Stock Market Crashes (1929-2020): Lessons to Learn

• 10 min read

A look at past stock market crashes, their causes, and lessons we can learn from them.

I got a great question a couple weeks ago from a subscriber:

Hi Nathan. If you could expand on the case for and the case against us being in a bubble right now and the stock market coming crash. [I] see all the talking heads right now talking about us being in a bubble.

Last week, we looked at the first financial bubble in tulips, of all things.

Wall Street Crash of 1929

The 'Great Crash' began in September and ended with a bang on October 28th and 29th. On those two trading days alone, the Dow Jones Industrial Average dropped by 23%.

The crash signaled the beginning of the Great Depression. After the crash, the Dow Jones Industrial Average continued to fall. It declined by 85% top-to-bottom as the Great Depression devastated the US economy and stock markets.

Photo credit: Sonder Quest

The Great Depression wasn’t caused by the 1929 crash, but that certainly didn’t help matters. The early 1930s saw the US economy’s most severe recession ever. Unemployment reached 25%2; for reference, the COVID-19 crisis never saw unemployment reach even 15%.

What happened? There were two main causes:

1. Too much optimism

After World War I, the US entered a period of substantial economic expansion. The ‘Roaring 20s’ had led to overproduction in all kinds of areas. Consumers took on more debt than they could afford.

Stocks did well in that environment; the Dow Jones increased by 20% per year from 1922–29.1 Investors were lulled into a state of apathy; they thought the economy was in a permanent state of growth and that stocks would continue to go up in perpetuity.

And when you think stocks are going to go up forever, what to you do? Well, try to magnify your gains, of course. That brings us to cause #2.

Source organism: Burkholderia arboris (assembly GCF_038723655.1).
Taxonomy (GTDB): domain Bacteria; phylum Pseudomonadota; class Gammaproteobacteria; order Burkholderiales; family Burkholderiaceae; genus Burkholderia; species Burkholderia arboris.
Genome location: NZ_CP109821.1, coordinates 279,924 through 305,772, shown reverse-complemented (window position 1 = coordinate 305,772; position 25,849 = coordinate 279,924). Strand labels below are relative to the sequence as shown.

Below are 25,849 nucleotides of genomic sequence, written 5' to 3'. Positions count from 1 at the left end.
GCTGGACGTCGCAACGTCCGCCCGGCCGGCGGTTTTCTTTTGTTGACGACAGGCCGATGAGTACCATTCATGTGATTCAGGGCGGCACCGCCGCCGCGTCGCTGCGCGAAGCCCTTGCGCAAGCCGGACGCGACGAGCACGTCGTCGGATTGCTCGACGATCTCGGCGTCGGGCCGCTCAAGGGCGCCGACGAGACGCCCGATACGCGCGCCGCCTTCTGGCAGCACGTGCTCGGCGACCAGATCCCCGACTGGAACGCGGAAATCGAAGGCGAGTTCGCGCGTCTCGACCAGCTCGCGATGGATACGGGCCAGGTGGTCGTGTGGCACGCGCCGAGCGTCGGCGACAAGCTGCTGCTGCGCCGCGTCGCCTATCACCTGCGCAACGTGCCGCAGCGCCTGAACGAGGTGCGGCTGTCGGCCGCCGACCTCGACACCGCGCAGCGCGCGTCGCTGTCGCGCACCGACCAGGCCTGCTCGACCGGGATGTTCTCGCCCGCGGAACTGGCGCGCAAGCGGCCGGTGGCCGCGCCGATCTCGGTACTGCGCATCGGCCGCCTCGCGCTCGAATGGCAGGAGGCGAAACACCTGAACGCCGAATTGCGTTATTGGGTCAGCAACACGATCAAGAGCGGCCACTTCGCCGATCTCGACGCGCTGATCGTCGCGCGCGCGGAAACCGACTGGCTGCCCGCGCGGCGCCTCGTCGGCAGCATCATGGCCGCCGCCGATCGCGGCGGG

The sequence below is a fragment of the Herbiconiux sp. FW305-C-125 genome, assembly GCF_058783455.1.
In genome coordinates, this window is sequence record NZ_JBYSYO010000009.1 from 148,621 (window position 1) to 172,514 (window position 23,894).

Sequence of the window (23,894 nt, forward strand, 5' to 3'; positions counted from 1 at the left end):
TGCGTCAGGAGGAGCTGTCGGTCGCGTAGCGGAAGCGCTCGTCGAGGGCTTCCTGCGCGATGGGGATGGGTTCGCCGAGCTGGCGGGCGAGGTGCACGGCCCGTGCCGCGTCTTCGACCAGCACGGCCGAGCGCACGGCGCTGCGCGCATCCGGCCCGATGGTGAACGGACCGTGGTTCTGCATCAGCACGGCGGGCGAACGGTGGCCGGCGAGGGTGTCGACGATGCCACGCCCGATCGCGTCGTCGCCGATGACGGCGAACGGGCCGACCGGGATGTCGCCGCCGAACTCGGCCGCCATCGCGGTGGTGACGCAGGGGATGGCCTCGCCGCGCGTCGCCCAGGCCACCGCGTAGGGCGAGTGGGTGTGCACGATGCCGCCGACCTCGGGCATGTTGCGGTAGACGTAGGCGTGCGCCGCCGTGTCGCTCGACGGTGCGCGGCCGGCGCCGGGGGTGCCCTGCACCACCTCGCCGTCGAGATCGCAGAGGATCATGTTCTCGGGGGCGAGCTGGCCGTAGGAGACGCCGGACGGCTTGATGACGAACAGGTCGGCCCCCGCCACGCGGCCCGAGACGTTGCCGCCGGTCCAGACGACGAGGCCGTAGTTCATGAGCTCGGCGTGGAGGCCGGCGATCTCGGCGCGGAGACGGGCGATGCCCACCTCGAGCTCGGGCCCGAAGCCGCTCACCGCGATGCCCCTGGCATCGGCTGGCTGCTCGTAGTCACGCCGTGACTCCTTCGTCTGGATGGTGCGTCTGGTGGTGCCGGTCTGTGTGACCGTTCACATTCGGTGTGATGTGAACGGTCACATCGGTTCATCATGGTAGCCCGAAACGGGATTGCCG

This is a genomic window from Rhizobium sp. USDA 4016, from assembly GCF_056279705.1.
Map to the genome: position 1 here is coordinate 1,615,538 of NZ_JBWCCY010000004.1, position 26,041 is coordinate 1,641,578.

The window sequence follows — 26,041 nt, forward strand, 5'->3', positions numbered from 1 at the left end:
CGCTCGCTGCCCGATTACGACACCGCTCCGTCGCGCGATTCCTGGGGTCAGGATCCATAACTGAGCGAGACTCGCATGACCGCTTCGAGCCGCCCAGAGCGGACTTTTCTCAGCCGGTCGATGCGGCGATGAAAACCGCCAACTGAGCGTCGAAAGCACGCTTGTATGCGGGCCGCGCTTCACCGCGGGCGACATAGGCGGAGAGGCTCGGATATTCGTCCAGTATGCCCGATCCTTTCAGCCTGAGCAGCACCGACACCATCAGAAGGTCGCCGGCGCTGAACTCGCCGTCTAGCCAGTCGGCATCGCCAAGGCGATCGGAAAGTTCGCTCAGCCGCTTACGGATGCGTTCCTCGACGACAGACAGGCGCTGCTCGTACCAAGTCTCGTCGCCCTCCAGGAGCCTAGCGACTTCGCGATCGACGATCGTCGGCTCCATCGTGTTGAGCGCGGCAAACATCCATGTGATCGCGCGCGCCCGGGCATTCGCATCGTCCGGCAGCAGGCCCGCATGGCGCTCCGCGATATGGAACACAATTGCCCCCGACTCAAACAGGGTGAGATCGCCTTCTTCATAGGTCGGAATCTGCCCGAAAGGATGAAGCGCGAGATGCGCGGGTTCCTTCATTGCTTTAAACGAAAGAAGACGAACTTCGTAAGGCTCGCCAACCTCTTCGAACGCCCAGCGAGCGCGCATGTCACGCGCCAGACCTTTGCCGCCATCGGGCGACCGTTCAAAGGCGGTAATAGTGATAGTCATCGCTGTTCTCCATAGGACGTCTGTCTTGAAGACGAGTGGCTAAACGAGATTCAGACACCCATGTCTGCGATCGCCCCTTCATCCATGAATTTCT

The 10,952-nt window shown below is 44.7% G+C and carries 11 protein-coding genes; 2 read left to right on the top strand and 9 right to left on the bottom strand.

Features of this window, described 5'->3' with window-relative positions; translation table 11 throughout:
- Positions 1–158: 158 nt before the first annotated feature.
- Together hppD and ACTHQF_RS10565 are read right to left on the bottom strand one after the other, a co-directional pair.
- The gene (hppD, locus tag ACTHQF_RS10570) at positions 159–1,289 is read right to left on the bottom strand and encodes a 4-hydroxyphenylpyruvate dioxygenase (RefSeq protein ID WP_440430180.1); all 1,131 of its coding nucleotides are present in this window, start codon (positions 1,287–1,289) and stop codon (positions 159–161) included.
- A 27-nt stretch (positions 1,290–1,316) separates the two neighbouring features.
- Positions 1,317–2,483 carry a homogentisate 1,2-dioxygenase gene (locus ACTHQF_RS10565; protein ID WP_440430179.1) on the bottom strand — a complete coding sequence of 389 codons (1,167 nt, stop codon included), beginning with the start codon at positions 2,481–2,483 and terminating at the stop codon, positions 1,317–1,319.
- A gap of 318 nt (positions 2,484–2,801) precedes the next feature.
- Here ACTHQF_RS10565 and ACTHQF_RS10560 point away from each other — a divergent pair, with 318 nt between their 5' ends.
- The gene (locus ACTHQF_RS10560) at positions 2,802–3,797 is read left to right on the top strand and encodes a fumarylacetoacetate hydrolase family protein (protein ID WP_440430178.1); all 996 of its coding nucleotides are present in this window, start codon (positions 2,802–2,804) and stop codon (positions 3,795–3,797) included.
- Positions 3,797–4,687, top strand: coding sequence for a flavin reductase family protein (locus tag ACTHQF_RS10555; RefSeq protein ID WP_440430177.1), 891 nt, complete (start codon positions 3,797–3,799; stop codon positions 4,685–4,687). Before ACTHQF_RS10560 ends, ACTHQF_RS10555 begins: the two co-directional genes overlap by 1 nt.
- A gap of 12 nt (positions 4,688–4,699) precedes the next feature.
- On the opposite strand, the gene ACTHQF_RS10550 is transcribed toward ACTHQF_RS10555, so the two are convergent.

2. Debt

Margin had been created just a few years before the 1929 crash. That allowed investors to borrow money to buy stocks. A $10,000 could be multiplied to $50,000. That magnified the gains; it also magnified the losses substantially.

Investors who had leveraged up were forced to sell their stocks to satisfy lenders; that led to even more losses and further selling.

Lessons from the 1929 Crash

There were a few lessons from the 1929 market crash:

  1. Excessive optimism is your signal to become cautious. Anytime there is widespread belief that stocks or any asset (including cryptocurrency) will always keep growing, bad things are right around the corner.
  2. Leverage is dangerous. If you had been leveraged in the 1920s, you would have made a lot of money. Unfortunately, the lures of quick riches led to many fortunes evaporating just as fast. A $100,000 investment in 1929 leveraged 3x would’ve lost $55,000. After just 2 days, more than half of your investment would be gone. That would take a 119% return just to break even again. Tread carefully.
  3. Stocks are for long-term money only. A final lesson to be learned from the 1929 crash and subsequent Great Depression is that owning stocks can be stomach-churning over short periods (less than 5 years). The Dow Jones Industrial Average fell by 85% from top-to-bottom. It eventually recovered and wen ton to generate huge gains, but it took more than a decade for 1929 investors to recover their losses.

Black Monday Crash of 1987

Fast forward 50 years to 1987. Things have changed dramatically since the 1930s. Computerized trading allowed brokers to place orders faster. And the US was in another time of economic growth and prosperity. Up to August 1987, the S&P 500 index was up 44%. Everything was smooth sailing.

Then October 19th happened. The Dow dropped more than 22% on October 19th alone.3